For your benefit we may need to share information from your health records with non-NHS organisations from which you are also receiving direct care, such as social services or private healthcare organisations. We may also need to share your information, such as blood test results, for direct care processing purposes by a non-NHS organisation under an agreement with the Trust. We will always seek your permission to share your information with organisations for purposes other than your direct care.
However, in exceptional situations we may need to share information without your permission if:
- It is in the public interest – for example, there is a risk of death or serious harm
- There is a legal need to share it – for example, to protect a child under the Children Act 1989
- A court order tells us that we must share it
- There is a legitimate enquiry from the police under the Data Protection Act for information related to a serious crime.
We hold a list of the information sharing agreements we currently have in place with our partner organisations.
National & Local Surveys
Your personal data may be used for the purposes of the NHS Patient Survey Program, and this may include passing data to a CQC approved contractor. The anonymised reports produced by the survey programs are used to help make service improvements.
The processing basis for the Trust to use your information for the NHS Patient Survey Program is set out in Article 6(1)(e) of the General Data Protection Regulations which allows data to be processed where the “processing is necessary for the performance of a task carried out in the public interest or in the exercise of official authority vested in the controller”.
We may share data for approved research projects. Your consent will always be requested before any information is shared with the approved research project. In most instances the information will be made anonymous so that you cannot be identified. We will always request approval from the NHS Health Research Authority's Confidentiality Advisory Group. The Health Research Authority has further details on patient information and health and care research.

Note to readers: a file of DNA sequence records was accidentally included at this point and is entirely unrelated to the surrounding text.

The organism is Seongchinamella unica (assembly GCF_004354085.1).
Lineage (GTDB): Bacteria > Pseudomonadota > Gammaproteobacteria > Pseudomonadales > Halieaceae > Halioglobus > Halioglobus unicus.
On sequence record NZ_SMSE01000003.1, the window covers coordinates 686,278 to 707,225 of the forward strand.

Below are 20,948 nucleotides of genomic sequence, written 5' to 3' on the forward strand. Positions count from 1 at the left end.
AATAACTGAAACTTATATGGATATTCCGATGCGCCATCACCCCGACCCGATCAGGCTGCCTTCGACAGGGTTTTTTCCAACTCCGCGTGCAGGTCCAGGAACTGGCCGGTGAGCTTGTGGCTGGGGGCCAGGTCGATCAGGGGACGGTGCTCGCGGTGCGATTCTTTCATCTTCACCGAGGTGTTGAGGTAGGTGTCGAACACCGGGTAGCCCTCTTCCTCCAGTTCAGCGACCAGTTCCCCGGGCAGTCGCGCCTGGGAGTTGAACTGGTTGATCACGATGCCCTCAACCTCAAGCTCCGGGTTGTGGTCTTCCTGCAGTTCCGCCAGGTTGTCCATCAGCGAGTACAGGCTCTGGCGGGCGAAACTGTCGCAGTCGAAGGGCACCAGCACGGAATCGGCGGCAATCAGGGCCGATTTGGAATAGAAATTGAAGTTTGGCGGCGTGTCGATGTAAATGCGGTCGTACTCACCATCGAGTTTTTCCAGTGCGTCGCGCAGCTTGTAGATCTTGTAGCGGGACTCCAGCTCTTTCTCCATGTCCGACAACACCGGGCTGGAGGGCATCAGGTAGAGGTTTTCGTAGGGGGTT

Personal data provided by individuals for the purpose of research:
6(1)(e)Necessary for the performance of a task carried out in the public interest or in the exercise of official authority vested in the controller
Special Category Personal Data provided to the Trust for the purpose of healthcare delivery, management and treatment:
9(2)(h) Necessary for the reasons of preventative or occupational medicine, for assessing the working capacity of the employee, medical diagnosis, the provision of health or social care or treatment or management of health or social care systems and services on the basis of Union or Member State law or a contract with a health professional
There is a duty of care to report safeguarding concerns to partner organisations to support an individual’s welfare. There is useful information on the Trust’s safeguarding page on the importance of safeguarding for adults and children and how staff are supported to act in the best interests of the individual.
Data may be shared with the police or other national security agencies where it is necessary and proportionate to support the prevention, investigation and detection of crime.
Data may be provided to the Trust by partner agencies to support the management of patients with tuberculosis or suspected tuberculosis.
Data may be provided to the Trust by partner agencies to support the management of public health.
CQC Accessing Records
CQC has powers under the Health and Social Care Act 2008 to access and use information where they consider this is necessary to carry out their functions as a regulator. Where possible inspectors should explain why they are asking to look at certain records. They will consider any concerns and objections raised to them, and whether they can achieve CQC’s purpose by accessing the records of someone else. However, CQC relies on its legal powers to access information rather than consent, therefore may use its powers to access records even in cases where objections have been raised.
More detail on how they ensure compliance with data protection law (including GDPR) are included in CQC’s Privacy Statement.
Northampton General Hospital NHS Trust is part of EMRAD, the East Midlands Radiology Consortium which aims to deliver timely and expert radiology services to patients across the East Midlands, regardless of where they are being treated. Radiology services include imaging tests like x-rays and scans. Details on how they ensure compliance with data protection law (including GDPR) are included in EMRAD’s Privacy Notice.